mkdir -p ~/bin

        # Install Trimmomatic
        curl -o ~/src/
        unzip -o ~/src/ -d ~/src
        ln -fs ~/src/Trimmomatic-0.32/trimmomatic-0.32.jar ~/bin

        # Install FastQC
        curl -o ~/src/
        unzip -o ~/src/ -d ~/src
        chmod +x ~/src/FastQC/fastqc
        ln -fs ~/src/FastQC/fastqc ~/bin/fastqc

Where did stuff go? The downloaded code went into ~/src the binaries are linked into ~/bin To test that everything works well type:

fastqc -v

This will print the version number of fastqc

Download Data

Start at your EC2 prompt, then type

make download

This will execute the following lines. Remember that you could also type these in yourself.

        # Data download
        curl -o SRR.tar.gz

        # Unpack the gzipped data
        tar xzvf SRR.tar.gz

The FASTQ Format

In class explanation of the format. See a good description at

If you don’t understand the format, you don’t understand the basic premise of the data generation!

Run a FastQC analysis on each dataset:

make fastqc

would run the commands:

        # Run FastQC on every file that we have downloaded.
        fastqc *.fastq

This command will generate an HTML file for each file. Copy these files to your dropbox and look at them (a short walkthrough on what each plot means).

Alternatively you can generate the fastqc output directly to your Dropbox like so:

fastqc *.fastq -o /mnt/Dropbox

Pattern Matching

We can also investigate what the files contain by matching:

# Find start codons
grep ATG SRR519926_1.fastq  --color=always | head

# Find a subsequence
grep AGATCGGAAG SRR519926_1.fastq  --color=always | head

Pattern matching via expressions is an extremely powerful concept. We’ll revisit them later.


Note that there are vary large number of tools that perform quality/adapter trimming.

Now, run Trimmomatic to eliminate Illumina adapters from your sequences. First we need to find the adapter sequences:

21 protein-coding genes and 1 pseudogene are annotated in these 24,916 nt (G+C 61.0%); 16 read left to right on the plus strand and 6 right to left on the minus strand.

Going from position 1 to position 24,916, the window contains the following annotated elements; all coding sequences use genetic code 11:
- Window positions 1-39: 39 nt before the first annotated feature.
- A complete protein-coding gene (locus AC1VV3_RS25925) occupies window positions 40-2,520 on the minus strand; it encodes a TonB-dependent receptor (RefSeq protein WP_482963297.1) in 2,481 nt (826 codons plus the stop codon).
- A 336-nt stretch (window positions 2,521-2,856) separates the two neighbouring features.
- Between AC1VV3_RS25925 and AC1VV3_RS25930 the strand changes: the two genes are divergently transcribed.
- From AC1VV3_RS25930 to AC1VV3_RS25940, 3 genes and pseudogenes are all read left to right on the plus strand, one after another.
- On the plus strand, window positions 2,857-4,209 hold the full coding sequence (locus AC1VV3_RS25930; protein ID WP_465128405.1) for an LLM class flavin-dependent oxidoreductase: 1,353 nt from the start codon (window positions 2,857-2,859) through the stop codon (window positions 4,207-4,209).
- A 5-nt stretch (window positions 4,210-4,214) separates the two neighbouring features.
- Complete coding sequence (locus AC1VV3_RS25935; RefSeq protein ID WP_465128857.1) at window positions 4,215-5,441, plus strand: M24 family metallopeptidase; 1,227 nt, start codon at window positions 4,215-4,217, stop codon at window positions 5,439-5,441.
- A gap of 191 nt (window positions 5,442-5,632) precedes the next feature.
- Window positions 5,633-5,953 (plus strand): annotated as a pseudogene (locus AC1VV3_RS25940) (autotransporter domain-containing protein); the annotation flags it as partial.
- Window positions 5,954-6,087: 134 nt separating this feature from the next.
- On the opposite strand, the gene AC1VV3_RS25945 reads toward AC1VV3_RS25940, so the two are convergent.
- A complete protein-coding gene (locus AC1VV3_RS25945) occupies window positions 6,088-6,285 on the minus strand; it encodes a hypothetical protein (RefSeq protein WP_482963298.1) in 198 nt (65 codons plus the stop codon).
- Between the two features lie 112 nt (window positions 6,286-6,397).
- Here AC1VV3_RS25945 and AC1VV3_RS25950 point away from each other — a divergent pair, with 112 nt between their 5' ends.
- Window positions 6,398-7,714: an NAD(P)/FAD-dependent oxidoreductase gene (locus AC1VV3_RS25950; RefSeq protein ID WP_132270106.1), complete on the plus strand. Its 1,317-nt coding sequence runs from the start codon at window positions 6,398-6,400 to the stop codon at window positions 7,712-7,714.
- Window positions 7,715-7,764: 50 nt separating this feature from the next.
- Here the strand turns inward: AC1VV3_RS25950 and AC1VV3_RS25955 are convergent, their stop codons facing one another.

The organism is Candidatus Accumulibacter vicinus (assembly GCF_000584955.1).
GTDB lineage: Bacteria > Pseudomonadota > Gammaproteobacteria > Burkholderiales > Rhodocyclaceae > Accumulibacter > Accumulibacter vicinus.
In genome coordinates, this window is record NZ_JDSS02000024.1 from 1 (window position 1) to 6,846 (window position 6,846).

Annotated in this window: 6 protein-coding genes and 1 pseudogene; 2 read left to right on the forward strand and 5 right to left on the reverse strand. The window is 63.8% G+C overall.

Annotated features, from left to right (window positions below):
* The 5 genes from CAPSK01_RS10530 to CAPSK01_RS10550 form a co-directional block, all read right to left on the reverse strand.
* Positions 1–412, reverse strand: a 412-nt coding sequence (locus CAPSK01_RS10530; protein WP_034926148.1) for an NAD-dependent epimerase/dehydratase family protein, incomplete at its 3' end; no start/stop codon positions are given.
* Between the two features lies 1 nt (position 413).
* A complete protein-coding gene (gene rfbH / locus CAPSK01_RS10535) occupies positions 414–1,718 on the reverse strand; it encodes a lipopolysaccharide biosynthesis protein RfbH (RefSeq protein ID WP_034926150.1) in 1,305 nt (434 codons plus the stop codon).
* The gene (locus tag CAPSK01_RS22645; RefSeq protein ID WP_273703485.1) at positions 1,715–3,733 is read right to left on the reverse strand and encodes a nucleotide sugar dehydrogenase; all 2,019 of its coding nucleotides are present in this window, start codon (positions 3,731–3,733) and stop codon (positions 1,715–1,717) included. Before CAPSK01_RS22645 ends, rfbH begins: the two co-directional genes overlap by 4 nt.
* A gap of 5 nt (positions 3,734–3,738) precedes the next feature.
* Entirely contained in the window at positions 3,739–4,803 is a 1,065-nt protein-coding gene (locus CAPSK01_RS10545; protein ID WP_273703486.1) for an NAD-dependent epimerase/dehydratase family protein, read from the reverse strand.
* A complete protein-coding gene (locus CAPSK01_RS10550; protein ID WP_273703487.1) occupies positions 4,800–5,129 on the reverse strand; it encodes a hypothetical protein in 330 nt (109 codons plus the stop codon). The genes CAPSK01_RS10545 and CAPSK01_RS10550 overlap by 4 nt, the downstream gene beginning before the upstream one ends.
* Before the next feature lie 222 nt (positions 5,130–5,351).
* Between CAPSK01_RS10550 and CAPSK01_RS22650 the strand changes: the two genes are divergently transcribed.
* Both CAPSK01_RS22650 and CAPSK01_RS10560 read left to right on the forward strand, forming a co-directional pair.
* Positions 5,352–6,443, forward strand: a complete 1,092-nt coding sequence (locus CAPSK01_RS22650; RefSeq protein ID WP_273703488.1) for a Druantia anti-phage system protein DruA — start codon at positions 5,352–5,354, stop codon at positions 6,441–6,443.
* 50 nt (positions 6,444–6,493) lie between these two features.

ln -s ~/src/Trimmomatic-0.32/adapters/TruSeq3-SE.fa


You may also want to shorten the command line like so:

alias trim='java -jar ~/src/Trimmomatic-0.32/trimmomatic-0.32.jar'

You can now invoke the tool just by typing:


Among the (many) agonizing decisions that you will have to make is what parameters to pick: how big should be my window be, how long should the reads be, what should be the average quality be? What kinds of contaminants do I have. Run, rerun and evaluate. Err on the side of caution.

Trim by quality alone:

        # Run the quality trimming.
        java -jar ~/src/Trimmomatic-0.32/trimmomatic-0.32.jar SE SRR447649_1.fastq good.fq SLIDINGWINDOW:4:25 MINLEN:36
        fastqc good.fq -o /mnt/Dropbox

Quality and clipping:

        # Run quality trimming and clipping at the same time.
        java -jar ~/src/Trimmomatic-0.32/trimmomatic-0.32.jar PE SRR519926_1.fastq good1.fq bad1.fq SRR519926_2.fastq  good2.fq bad2.fq SLIDINGWINDOW:4:25 MINLEN:36 ILLUMINACLIP:TruSeq3-SE.fa:2:30:10
        fastqc good1.fq -o /mnt/Dropbox

Now a homework:


Read the manual for Trimmomatic. Trim the reads in parallel for both readfiles in a sample.


BTW: cool kids have pretty prompts, but you too can be cool, all you need to do is:

echo "export PS1='\[\e]0;\w\a\]\n\[\e[32m\]\u@\h \[\e[33m\]\w\[\e[0m\]\n\$ '" >> ~/.bashrc

Then relog. Don’t ask why this works, it is one of those things that is best left undisturbed.